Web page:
Roger Federer, Rafael Nadal and Novak Djokovic have also contributed to increasing the popularity of tennis outside the narrow circle of fans and insiders. On the eve of the French Grand Prix, which will be staged this weekend at Le Castellet, Red Bull Team Principal Christian Horner used the Big 3 to describe the rivalry between Max Verstappen and Lewis Hamilton.
Horner said: "As an F1 fan, I couldn't ask for anything better. I want to see the two of them compete against each other and find out who really is the best. It's like when Roger Federer and Novak Djokovic face off.
Max forces Lewis to make the most of himself and vice versa of course. Both have improved each other." At the age of 23, Verstappen seems ready for the definitive leap in quality and to compete for the World Championship until the last race.
The Dutchman lost a great chance to extend the standings in Baku a couple of weeks ago, thanks to an unfortunate puncture while he was leading the GP. Max will try to make up for it on Sunday, but Mercedes has a crazy record on the transalpine circuit.
Roger Federer, Rafael Nadal and Novak Djokovic have created an incredible rivalry over the past decade and a half. In addition to having won a total of 59 Grand Slams, the Big 3 have monopolized the ATP Tour as never before in the history of this sport.
Novak Djokovic's recent triumph at the Roland Garros 2021 has rekindled the long-standing debate on the greatest ever, as the number 1 ATP has now moved within one length of his eternal rivals in the all-time rankings of the Slams.
Wimbledon and the US Open could be decisive in this regard, even if the Next Gen are more than ever willing to overturn the hierarchies. Nadal has announced that he will not participate in either Wimbledon and the Tokyo Olympic Games, while Roger's state of shape is still far from 100% (as evidenced by the bad defeat in Halle).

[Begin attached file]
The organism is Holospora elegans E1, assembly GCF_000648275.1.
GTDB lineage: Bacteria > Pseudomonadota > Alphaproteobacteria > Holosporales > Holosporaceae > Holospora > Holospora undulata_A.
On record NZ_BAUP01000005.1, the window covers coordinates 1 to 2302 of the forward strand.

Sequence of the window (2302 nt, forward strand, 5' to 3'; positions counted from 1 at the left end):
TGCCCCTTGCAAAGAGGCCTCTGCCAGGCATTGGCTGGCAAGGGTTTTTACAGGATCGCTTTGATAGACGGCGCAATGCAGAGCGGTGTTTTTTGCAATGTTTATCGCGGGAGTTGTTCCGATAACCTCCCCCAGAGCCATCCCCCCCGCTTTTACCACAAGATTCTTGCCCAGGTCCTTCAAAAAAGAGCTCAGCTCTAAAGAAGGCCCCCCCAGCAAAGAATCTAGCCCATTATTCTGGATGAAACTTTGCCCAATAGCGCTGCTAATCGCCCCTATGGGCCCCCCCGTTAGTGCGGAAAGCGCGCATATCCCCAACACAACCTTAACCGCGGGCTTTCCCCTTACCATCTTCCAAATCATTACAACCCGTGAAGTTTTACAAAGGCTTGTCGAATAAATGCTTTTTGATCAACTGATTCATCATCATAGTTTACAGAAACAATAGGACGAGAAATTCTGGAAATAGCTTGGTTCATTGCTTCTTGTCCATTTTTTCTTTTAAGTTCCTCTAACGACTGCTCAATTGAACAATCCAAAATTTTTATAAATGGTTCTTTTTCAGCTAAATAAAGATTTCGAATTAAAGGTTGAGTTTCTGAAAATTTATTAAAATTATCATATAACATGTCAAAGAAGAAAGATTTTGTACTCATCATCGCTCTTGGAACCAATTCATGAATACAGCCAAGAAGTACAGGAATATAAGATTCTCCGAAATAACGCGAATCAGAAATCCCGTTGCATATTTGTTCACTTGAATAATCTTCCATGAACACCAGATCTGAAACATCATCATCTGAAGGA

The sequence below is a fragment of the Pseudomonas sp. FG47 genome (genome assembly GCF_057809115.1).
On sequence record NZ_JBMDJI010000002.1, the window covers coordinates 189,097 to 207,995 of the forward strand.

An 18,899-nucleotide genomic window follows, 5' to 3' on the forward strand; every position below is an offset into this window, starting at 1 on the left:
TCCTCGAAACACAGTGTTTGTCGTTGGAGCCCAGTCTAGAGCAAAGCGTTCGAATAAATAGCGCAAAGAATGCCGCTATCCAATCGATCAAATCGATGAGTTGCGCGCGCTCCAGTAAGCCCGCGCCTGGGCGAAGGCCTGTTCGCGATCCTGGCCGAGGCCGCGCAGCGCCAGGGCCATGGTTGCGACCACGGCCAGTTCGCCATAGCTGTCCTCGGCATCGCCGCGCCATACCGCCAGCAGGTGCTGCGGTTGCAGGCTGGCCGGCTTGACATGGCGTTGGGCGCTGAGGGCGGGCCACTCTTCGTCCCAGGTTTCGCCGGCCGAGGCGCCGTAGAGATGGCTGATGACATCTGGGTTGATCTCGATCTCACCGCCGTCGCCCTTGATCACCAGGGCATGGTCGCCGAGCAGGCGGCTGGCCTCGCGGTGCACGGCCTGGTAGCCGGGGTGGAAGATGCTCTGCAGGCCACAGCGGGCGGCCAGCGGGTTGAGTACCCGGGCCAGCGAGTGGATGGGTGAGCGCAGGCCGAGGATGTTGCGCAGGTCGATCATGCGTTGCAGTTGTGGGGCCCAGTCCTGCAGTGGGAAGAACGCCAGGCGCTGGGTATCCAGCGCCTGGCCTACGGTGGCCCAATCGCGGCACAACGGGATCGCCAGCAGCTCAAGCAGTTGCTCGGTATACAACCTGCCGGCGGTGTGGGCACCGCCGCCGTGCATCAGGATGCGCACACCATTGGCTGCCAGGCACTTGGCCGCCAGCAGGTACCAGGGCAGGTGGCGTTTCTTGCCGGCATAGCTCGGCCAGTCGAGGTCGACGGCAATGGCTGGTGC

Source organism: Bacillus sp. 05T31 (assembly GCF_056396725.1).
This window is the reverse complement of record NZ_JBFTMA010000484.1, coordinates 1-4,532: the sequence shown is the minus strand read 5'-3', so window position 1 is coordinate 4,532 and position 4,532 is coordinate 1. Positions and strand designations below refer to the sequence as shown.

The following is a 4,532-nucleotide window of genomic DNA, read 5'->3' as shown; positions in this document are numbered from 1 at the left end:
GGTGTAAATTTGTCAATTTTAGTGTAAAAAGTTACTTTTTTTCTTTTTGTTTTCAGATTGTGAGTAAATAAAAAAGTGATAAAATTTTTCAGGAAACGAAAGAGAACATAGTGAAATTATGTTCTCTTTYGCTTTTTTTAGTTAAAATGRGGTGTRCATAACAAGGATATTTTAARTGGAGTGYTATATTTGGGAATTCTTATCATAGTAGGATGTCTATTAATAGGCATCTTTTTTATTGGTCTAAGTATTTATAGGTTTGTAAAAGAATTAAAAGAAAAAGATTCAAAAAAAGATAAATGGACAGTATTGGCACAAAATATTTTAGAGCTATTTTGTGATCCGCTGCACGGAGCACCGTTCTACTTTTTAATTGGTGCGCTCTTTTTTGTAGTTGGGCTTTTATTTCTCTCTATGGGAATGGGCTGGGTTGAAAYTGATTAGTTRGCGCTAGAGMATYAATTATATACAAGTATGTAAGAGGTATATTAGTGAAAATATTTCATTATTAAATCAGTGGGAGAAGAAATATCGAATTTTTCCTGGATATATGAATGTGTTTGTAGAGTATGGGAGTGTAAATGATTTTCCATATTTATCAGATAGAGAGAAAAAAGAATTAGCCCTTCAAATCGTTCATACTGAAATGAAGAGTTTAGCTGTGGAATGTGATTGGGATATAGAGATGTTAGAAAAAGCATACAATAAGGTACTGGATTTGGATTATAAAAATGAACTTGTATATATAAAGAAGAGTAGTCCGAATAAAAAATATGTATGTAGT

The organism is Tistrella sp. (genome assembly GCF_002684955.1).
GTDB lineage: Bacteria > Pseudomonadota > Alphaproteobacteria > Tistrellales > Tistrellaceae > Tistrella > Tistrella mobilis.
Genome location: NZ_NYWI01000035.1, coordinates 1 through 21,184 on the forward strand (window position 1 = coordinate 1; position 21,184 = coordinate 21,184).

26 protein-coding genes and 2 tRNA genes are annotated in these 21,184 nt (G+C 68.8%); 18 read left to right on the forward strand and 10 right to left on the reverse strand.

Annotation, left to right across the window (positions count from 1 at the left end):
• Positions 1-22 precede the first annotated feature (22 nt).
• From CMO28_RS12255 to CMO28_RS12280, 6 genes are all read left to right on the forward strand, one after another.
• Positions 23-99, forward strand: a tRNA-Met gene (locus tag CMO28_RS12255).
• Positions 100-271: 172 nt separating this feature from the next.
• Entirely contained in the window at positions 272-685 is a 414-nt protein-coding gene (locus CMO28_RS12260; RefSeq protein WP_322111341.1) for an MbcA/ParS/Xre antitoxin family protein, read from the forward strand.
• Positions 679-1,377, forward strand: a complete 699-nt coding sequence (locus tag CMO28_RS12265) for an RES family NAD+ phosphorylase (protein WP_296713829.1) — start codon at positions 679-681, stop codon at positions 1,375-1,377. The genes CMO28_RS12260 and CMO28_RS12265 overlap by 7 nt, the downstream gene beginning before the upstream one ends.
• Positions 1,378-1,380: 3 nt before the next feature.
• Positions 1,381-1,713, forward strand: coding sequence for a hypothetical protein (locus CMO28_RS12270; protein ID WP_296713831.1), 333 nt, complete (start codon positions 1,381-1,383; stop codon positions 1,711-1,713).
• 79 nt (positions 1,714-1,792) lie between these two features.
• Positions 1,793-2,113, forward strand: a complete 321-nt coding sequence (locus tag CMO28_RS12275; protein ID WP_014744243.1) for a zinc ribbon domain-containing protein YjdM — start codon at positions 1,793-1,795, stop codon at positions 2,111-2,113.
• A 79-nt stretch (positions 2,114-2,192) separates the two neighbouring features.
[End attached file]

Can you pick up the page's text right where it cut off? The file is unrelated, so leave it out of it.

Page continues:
Roger Federer closer to retirement?
The return to Halle of the Swiss champion and twenty-time Grand Slam winner Roger Federer lasted much shorter than expected with the Swiss tennis player who succumbed in three sets to the young Canadian talent Felix Auger Aliassime.
Beyond the tennis player's performance, what appeared strange and in some ways worrying was Roger's attitude on the pitch, disheartened and now resigned in the third set to a fate that seemed almost obvious. In addition, the media appeared concerned that Federer delayed his press conference by two and a half hours.
After the defeat against Felix Auger Aliassime, Roger Federer made the following statements: "I needed time to digest the third set, I was disappointed with how the match ended, something similar to what also happened in Geneva.
Honestly, at the end of the match, I didn't know what to say. From the three victories at Roland Garros I have gathered a lot of information on the matches, then changing surfaces is not easy at all, Felix is a great tennis player and he played better than me.
For my part, I didn't have a good attitude, I felt disappointed in how I felt and how things were going. All the difficulties followed me and I was not able to push them away. I realized it wasn't my day and there was nothing I could do.
I am neither happy nor proud." Finally, however, there remains a glimmer of hope: "If you look at the 1500 races or so that I have played in my career these are things that can happen and the good thing is that I know that it will not happen to me the next time I will be on the pitch, I talked to Ivan Ljubicic (coach) and I understood everything.
I just have to be positive and think about the next goal, which is Wimbledon." Finally speaking of the physical problems Roger concluded: "The rehabilitation process has been a great challenge for me, anyone who has undergone several surgeries knows what I am talking about and this is the my biggest concern."